For many years, malpractice was one of the broader situations lumped into the Feres Doctrine; however, this changed in 2020. The Feres Doctrine medical malpractice exception was made thanks to the National Defense Authorization Act for Fiscal Year 2020 (NDAA). This act stated that an exception could be made for injury or death under certain circumstances involving receiving care from a Department of Defense healthcare provider and/or in a covered military medical treatment facility. If you believe you have a case, this exception may be able to help you as a Veteran suffering from such malpractice during your service. But this guide is not legal advice, as we are not lawyers. Your best bet is to contact legal representation that's licensed to practice law in your state to further discuss your potential for a case.

What Are Some Issues With the Feres Doctrine?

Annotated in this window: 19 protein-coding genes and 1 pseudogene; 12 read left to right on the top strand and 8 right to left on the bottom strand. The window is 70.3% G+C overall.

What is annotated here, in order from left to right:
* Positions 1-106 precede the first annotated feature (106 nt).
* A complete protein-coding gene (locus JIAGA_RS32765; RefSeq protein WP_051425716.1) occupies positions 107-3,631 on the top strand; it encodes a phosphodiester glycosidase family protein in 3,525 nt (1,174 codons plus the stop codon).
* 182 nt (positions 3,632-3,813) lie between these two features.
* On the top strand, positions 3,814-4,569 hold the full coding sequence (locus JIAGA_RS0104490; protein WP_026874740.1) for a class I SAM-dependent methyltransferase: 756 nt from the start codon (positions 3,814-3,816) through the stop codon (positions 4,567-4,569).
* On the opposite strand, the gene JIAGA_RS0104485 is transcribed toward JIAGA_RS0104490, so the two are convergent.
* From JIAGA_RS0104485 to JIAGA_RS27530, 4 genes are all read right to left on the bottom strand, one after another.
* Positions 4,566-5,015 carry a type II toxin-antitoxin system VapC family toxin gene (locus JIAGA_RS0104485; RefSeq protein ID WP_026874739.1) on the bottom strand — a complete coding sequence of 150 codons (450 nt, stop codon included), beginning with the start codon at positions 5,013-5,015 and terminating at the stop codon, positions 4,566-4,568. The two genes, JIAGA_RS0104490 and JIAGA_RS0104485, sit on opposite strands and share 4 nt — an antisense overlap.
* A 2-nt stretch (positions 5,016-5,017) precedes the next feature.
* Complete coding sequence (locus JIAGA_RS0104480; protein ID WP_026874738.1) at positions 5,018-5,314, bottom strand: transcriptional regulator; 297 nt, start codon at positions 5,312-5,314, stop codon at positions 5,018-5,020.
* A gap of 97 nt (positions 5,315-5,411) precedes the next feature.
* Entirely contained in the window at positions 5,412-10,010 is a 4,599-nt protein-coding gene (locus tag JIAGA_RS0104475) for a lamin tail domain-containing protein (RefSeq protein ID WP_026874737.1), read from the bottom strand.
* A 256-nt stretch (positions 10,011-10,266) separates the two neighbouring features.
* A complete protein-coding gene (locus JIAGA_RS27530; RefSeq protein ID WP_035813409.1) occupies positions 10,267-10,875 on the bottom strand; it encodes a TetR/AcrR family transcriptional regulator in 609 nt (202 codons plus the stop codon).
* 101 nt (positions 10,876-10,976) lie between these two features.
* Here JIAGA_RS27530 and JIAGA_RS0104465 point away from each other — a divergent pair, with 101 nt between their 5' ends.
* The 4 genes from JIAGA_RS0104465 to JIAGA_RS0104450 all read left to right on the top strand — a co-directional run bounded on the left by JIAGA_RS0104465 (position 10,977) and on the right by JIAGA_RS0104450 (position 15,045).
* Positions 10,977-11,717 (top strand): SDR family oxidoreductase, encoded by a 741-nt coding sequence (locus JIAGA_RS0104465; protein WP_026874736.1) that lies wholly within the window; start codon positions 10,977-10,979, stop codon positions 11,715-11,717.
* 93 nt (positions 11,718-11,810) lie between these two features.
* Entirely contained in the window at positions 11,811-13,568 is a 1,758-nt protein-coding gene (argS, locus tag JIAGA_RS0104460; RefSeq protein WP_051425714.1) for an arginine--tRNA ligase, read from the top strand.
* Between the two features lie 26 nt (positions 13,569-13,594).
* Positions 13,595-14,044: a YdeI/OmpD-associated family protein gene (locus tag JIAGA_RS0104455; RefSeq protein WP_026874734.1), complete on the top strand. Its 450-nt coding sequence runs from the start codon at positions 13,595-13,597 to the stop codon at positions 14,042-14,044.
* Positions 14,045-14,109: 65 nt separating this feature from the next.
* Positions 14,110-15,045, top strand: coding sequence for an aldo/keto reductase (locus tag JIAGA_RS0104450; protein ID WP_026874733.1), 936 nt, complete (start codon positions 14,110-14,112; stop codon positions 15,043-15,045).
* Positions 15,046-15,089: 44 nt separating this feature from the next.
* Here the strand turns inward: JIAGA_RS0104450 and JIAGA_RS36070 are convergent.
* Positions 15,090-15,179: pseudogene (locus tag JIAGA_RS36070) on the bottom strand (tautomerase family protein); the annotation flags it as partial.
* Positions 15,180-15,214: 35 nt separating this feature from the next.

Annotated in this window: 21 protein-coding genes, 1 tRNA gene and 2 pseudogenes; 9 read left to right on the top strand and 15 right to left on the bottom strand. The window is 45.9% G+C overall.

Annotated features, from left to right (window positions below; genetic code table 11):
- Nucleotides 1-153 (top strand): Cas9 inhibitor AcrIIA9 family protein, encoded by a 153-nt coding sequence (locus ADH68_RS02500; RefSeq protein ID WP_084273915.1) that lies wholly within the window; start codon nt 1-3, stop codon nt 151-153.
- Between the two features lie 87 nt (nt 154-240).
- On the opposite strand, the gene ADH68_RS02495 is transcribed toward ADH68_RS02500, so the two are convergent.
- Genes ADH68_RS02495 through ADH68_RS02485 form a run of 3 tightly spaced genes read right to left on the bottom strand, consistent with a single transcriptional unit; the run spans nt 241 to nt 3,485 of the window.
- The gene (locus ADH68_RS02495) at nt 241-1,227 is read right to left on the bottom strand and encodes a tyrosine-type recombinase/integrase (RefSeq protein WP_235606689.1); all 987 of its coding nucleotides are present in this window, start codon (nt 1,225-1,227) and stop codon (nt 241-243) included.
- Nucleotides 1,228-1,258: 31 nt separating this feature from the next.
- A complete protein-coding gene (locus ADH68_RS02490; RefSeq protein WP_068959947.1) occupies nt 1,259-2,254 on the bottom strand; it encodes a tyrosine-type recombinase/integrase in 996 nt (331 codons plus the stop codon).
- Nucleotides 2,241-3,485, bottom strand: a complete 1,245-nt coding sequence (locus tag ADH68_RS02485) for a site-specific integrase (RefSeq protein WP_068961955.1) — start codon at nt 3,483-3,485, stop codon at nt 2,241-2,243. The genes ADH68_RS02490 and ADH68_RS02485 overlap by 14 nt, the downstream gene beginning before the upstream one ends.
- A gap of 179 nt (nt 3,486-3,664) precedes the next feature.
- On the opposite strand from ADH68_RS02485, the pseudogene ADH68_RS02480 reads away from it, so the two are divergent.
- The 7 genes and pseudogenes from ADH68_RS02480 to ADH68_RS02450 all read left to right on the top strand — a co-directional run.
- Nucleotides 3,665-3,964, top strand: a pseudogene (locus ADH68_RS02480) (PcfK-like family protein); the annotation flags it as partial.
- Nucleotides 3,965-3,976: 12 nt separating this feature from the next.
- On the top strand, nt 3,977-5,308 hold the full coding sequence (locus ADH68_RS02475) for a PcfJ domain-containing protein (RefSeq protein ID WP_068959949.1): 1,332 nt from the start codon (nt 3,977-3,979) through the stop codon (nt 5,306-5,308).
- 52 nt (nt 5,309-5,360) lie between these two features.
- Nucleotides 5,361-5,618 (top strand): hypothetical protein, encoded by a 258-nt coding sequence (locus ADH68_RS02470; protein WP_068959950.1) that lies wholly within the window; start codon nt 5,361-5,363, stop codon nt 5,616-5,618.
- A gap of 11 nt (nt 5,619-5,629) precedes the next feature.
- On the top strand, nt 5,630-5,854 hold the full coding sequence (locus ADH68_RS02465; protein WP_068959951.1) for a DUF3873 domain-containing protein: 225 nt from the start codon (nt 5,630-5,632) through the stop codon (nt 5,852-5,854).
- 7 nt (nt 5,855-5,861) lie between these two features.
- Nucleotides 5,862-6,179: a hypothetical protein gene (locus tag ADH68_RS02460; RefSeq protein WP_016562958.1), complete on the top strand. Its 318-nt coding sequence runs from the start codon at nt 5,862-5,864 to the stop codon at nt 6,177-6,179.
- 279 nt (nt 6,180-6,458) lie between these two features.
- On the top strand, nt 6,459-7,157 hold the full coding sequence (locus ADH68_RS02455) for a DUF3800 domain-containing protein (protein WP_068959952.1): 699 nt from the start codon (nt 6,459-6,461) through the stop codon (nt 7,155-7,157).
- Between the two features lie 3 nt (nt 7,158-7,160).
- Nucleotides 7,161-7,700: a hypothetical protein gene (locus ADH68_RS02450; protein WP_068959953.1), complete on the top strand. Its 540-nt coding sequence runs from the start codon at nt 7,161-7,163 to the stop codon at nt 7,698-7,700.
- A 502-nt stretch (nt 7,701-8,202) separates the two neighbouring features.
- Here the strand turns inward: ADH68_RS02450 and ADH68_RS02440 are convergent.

Using common sense, it’s pretty easy to see how lawsuits involving injury or death while in the military could be a counterproductive measure for the United States. There are different benefits and compensation packages available, as well as the knowledge that you're putting yourself at a high level of risk with your body on the line for the freedom of our nation. But ever since the Supreme Court extended what was possible in 1950 to include peacetime actions, broader issues have arisen. Troops who've been in unfortunate situations have been left powerless in many cases to seek or receive the justice they deserve due to a variety of issues including sexual assault, hate crimes, military medical malpractice, exposure to harmful chemicals, and more. Getting shot in the line of duty is one thing, but receiving harmful treatment from those you serve with and are forced to trust is another. At the end of the day, the military serves many roles for the United States, but that includes the role of an employer, and its employees deserve protection. In 2019, Air Force Veteran Kathryn Spletstoser filed a complaint accusing Gen. John Hyten of sexually harassing and assaulting her. Insufficient evidence prevented Hyten from being charged, but he was found not guilty or innocent after an investigation by the Air Force. Spletstoser filed a lawsuit against Hyten after the investigation, in which he denies any wrongdoing. The government tried to dismiss the case because of the Feres Doctrine, but in 2020, thanks to the Central District Court of California, a judge ruled that this sexual assault case against the military's no. 2 officer could proceed. Because the incident occurred in a civilian hotel room, it was found that this wasn’t related to her military service or duties. While this is an ongoing battle, many experts following the case view the ruling as a notable shift away from the way things have been in the past. The Feres Doctrine may help the U.S. complete its missions, but if it comes at the unjust expense of those working to get the job done, it fails our Constitution, our service members, and all of us they are working to protect.